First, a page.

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Mathematical description of linear dynamical systems pdf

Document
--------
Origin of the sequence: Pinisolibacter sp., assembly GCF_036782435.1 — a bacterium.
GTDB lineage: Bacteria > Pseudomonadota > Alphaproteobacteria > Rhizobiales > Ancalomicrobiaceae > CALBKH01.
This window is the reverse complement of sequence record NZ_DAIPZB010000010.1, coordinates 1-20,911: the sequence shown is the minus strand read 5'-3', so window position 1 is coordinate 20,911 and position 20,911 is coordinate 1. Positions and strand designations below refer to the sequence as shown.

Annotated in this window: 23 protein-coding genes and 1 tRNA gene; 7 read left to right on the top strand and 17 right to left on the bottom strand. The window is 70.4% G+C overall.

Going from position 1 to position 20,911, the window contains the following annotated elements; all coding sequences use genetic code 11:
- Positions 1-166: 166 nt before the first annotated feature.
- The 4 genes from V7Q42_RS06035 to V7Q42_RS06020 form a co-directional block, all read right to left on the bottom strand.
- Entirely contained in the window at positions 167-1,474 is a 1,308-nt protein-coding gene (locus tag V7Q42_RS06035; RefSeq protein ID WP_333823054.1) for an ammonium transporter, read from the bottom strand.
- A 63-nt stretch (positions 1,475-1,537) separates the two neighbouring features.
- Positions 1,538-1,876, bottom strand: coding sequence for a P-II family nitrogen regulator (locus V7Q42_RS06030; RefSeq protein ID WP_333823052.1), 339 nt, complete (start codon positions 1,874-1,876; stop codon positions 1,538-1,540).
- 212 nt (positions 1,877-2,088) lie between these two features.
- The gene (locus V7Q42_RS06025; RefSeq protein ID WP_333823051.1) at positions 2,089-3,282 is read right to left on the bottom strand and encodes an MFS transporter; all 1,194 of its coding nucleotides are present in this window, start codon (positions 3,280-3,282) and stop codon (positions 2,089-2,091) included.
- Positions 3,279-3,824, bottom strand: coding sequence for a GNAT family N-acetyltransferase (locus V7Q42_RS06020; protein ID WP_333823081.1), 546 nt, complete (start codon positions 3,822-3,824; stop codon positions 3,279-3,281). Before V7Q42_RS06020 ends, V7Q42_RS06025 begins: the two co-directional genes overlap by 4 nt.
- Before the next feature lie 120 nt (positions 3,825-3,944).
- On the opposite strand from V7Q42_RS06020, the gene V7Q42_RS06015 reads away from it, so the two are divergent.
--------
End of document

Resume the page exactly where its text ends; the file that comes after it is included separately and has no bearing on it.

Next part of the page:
linear and dynamical systems optimization and games answers and the mathematical description of linear dynamical systems kalman pdfLecture Notes for EE263 Stephen Boyd Introduction to Linear Dynamical Systems Autumn 2007-08 Copyright Stephen Boyd. Limited copying or use for educational purposes is ﬁne, but please acknowledge source, e.g., “taken from Lecture Notes for EE263, Stephen Boyd, Stanford 2007.”Contents Lecture 1 – Overview Lecture 2 – Linear functions and examples Lecture 3 – Linear algebra review Lecture 4 – Orthonormal sets of vectors and QR factorization Lecture 5 – Least-squares Lecture 6 – Least-squares applications Lecture 7 – Regularized least-squares and Gauss-Newton method Lecture 8 – Least-norm solutions of underdetermined equations Lecture 9 – Autonomous linear dynamical systems Lecture 10 – Solution via Laplace transform and matrix exponential Lecture 11 – Eigenvectors and diagonalization Lecture 12 – Jordan canonical form Lecture 13 – Linear dynamical systems with inputs and outputs Lecture 14 – Example: Aircraft dynamics Lecture 15 – Symmetric matrices, quadratic forms, matrix norm, and SVD Lecture 16 – SVD applications Lecture 17 – Example: Quantum mechanics Lecture 18 – Controllability and state transfer Lecture 19 – Observability and state estimation Lecture 20 – Some ﬁnal comments Basic notation Matrix primer Crimes against matrices Solving general linear equations using Matlab Least-squares and least-norm solutions using Matlab ExercisesEE263 Autumn 2007-08 Stephen Boyd Lecture 1 Overview • course mechanics • outline & topics • what is a linear dynamical system? • why study linear systems? • some examples 1–1 Course mechanics • all class info, lectures, homeworks, announcements on class web page: www.stanford.edu/class/ee263 course requirements: • weekly homework • takehome midterm exam (date TBD) • takehome ﬁnal exam (date TBD) Overview 1–2Prerequisites • exposure to linear algebra (e.g., Math 103) • exposure to Laplace transform, diﬀerential equations not needed, but might increase appreciation: • control systems • circuits & systems • dynamics Overview 1–3 Major topics & outline • linear algebra & applications • autonomous linear dynamical systems • linear dynamical systems with inputs & outputs • basic quadratic control & estimation Overview 1–4Linear dynamical system continuous-time linear dynamical system (CT LDS) has the form dx =A(t)x(t)+B(t)u(t), y(t) =C(t)x(t)+D(t)u(t) dt where: • t∈R denotes time n • x(t)∈R is the state (vector) m • u(t)∈R is the input or control p • y(t)∈R is the output Overview 1–5 n×n • A(t)∈R is the dynamics matrix n×m • B(t)∈R is the input matrix p×n • C(t)∈R is the output or sensor matrix p×m • D(t)∈R is the feedthrough matrix for lighter appearance, equations are often written x˙ =Ax+Bu, y =Cx+Du • CT LDS is a ﬁrst order vector diﬀerential equation • also called state equations, or ‘m-input, n-state, p-output’ LDS Overview 1–6Some LDS terminology • most linear systems encountered are time-invariant: A, B, C, D are constant, i.e., don’t depend on t • when there is no input u (hence, no B or D) system is called autonomous • very often there is no feedthrough, i.e., D = 0 • when u(t) and y(t) are scalar, system is called single-input, single-output (SISO); when input & output signal dimensions are more than one, MIMO Overview 1–7 Discrete-time linear dynamical system discrete-time linear dynamical system (DT LDS) has the form x(t+1) =A(t)x(t)+B(t)u(t), y(t) =C(t)x(t)+D(t)u(t) where • t∈Z =0,±1,±2,... • (vector) signals x, u, y are sequences DT LDS is a ﬁrst order vector recursion Overview 1–8Why study linear systems? applications arise in many areas, e.g. • automatic control systems • signal processing • communications • economics, ﬁnance • circuit analysis, simulation, design • mechanical and civil engineering • aeronautics • navigation, guidance Overview 1–9 Usefulness of LDS • depends on availability of computing power, which is large & increasing exponentially • used for – analysis & design – implementation, embedded in real-time systems • like DSP, was a specialized topic & technology 30 years ago Overview 1–10Origins and history • parts of LDS theory can be traced to 19th century • builds on classical circuits & systems (1920s on) (transfer functions . . . ) but with more emphasis on linear algebra • ﬁrst engineering application: aerospace, 1960s • transitioned from specialized topic to ubiquitous in 1980s (just like digital signal processing, information theory, . . . ) Overview 1–11 Nonlinear dynamical systems many dynamical systems are nonlinear (a fascinating topic) so why study linear systems? • most techniques for nonlinear systems are based on linear methods • methods for linear systems often work unreasonably well, in practice, for nonlinear systems • if you don’t understand linear dynamical systems you certainly can’t understand nonlinear dynamical systems Overview 1–12y y Examples (ideas only, no details) • let’s consider a speciﬁc system x˙ =Ax, y =Cx 16 with x(t)∈R , y(t)∈R (a ‘16-state single-output system’) • model of a lightly damped mechanical system, but it doesn’t matter Overview 1–13 typical output: 3 2 1 0 −1 −2 −3 0 50 100 150 200 250 300 350 t 3 2 1 0 −1 −2 −3 0 100 200 300 400 500 600 700 800 900 1000 t • output waveform is very complicated; looks almost random and unpredictable • we’ll see that such a solution can be decomposed into much simpler (modal) components Overview 1–14t 0.2 0 −0.2 0 50 100 150 200 250 300 350 1 0 −1 0 50 100 150 200 250 300 350 0.5 0 −0.5 0 50 100 150 200 250 300 350 2 0 −2 0 50 100 150 200 250 300 350 1 0 −1 0 50 100 150 200 250 300 350 2 0 −2 0 50 100 150 200 250 300 350 5 0 −5 0 50 100 150 200 250 300 350 0.2 0 −0.2 0 50 100 150 200 250 300 350 (idea probably familiar from ‘poles’) Overview 1–15 Input design add two inputs, two outputs to system: x˙ =Ax+Bu, y =Cx, x(0) = 0 16×2 2×16 where B∈R , C ∈R (same A as before) 2 problem: ﬁnd appropriate u :R →R so that y(t)→y = (1,−2) + des simple approach: consider static conditions (u, x, y constant): x˙ = 0 =Ax+Bu , y =y =Cx static des solve for u to get: